NEW YORK (GenomeWeb) – The National Institutes of Health announced that it will provide $2 million over the next fiscal year to support research into the use of genomic and epigenomic technologies to address gynecologic disorders.
The money will specifically be used to fund two to eight research projects focusing on endometriosis, adenomyosis, uterine fibroids, or pelvic floor disorders including organ prolapse, urinary incontinence, and fecal incontinence in women.
According to the NIH, efforts such as the Human Genome Project and the NIH Roadmap Epigenomics Program have helped lead to the development of new technologies for high-throughput analysis of genomic and epigenomic profiles.
When coupled with the latest bioinformatics tools, these technologies have created opportunities to generate new insights into the pathophysiology of specific disease states, opening the door to new personalized therapies, the agency noted. Still, only a small number of studies have used such technologies to tackle common gynecologic disorders.
With $2 million in first-year funding, the NIH hopes these grants will help close this scientific gap.
The agency said it is seeking grant applications for projects that use global genomic and epigenomic approaches to answer fundamental questions about endometriosis, adenomyosis, uterine fibroids, and pelvic floor disorders.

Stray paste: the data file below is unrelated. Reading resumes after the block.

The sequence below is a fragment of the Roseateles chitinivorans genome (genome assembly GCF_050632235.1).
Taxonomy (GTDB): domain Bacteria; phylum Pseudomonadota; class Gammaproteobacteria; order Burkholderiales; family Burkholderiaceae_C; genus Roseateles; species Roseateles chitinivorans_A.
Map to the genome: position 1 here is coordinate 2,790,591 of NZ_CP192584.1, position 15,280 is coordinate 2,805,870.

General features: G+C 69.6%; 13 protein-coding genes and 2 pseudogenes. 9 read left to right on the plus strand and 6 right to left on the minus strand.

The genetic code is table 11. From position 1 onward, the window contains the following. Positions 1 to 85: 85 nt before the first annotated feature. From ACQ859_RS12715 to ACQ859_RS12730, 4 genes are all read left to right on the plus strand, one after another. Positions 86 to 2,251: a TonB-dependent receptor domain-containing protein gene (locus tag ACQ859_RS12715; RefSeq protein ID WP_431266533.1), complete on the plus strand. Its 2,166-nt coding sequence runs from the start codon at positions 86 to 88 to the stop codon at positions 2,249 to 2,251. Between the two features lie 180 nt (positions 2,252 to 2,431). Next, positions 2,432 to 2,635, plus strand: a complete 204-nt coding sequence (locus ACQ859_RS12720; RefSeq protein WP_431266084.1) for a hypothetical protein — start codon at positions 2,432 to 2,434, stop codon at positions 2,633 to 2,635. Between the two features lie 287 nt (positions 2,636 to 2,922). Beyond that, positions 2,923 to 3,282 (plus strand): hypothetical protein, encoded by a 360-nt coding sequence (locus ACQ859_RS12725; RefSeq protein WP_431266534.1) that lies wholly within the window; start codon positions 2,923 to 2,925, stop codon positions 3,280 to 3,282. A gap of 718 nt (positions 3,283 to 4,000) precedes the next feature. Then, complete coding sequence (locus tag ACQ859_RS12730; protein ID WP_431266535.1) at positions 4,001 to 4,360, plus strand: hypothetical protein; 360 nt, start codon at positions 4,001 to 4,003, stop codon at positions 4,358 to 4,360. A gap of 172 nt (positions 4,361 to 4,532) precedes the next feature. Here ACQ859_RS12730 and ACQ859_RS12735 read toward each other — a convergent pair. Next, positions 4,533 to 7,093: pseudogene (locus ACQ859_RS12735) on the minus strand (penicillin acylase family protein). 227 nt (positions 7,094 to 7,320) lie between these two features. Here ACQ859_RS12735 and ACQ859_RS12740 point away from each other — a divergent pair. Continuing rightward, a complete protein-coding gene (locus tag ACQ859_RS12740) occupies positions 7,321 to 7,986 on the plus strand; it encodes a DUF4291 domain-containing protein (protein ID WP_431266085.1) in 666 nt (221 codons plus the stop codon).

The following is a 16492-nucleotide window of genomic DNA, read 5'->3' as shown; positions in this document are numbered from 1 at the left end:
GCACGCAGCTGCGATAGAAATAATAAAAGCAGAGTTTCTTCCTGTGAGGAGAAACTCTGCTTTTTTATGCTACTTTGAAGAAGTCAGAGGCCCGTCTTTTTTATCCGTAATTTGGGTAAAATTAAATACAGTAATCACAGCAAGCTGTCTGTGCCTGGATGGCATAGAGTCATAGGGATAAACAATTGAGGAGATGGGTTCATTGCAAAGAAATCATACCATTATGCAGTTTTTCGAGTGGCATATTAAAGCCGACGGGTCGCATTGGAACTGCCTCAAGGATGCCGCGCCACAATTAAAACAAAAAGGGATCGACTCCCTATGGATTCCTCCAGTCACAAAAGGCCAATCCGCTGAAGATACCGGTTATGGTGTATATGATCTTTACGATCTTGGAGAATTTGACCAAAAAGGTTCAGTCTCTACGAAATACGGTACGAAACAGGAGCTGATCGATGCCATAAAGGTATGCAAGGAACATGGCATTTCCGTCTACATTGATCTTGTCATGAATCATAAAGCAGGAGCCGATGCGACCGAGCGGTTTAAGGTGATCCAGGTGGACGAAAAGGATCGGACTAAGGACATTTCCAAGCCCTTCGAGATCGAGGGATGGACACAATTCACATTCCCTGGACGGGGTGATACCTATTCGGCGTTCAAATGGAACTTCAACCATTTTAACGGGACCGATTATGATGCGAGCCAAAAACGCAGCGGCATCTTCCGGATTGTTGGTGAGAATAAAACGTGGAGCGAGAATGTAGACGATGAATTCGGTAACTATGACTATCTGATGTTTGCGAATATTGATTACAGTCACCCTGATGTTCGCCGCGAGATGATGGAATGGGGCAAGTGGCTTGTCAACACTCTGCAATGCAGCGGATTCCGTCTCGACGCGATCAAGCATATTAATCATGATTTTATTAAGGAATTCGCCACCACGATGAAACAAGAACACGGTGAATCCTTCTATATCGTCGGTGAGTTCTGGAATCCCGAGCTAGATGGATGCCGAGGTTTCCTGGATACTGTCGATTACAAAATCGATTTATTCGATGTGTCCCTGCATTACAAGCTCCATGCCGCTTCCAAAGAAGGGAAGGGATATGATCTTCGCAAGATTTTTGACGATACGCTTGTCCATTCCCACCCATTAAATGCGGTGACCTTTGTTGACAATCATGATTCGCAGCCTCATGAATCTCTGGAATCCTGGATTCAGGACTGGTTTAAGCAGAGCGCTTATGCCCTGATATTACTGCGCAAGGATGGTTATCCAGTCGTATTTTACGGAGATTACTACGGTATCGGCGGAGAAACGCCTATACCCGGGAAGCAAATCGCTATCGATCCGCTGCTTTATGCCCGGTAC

Such studies should be powered to detect low-frequency alleles, involve the use of state-of-the-art sequencing tools and bioinformatics, and be designed to result in "new paradigms regarding disease etiology and progression," the NIH noted. Additionally, funded projects should generate resources such as datasets and methodologies that will be valuable for the broader gynecologic research community.
The NIH also said that it is primarily interested in studies involving primary human cells and tissues, although the use of mammalian animal models is acceptable with strong justification as to how the model will further the understanding of human disease.
Proposed projects must include an unbiased discovery phase, the agency said. Follow-up analyses to characterize the functional significance of target gene loci identified through such non-directed mapping may be included, but should not be the sole aim of the research.
The NIH noted that it will not consider projects around other gynecological disorders; ones that emphasize other omics technologies, such as proteomics or metabolomics; and studies focused on a single gene, gene set, or highly restricted genomic region already implicated in gynecologic disease.
Also ineligible for funding are studies of genome-wide gene expression of coding or non-coding RNAs, ones involving non-mammalian model systems, and ones using immortalized cell lines to generate genomic or epigenomic data.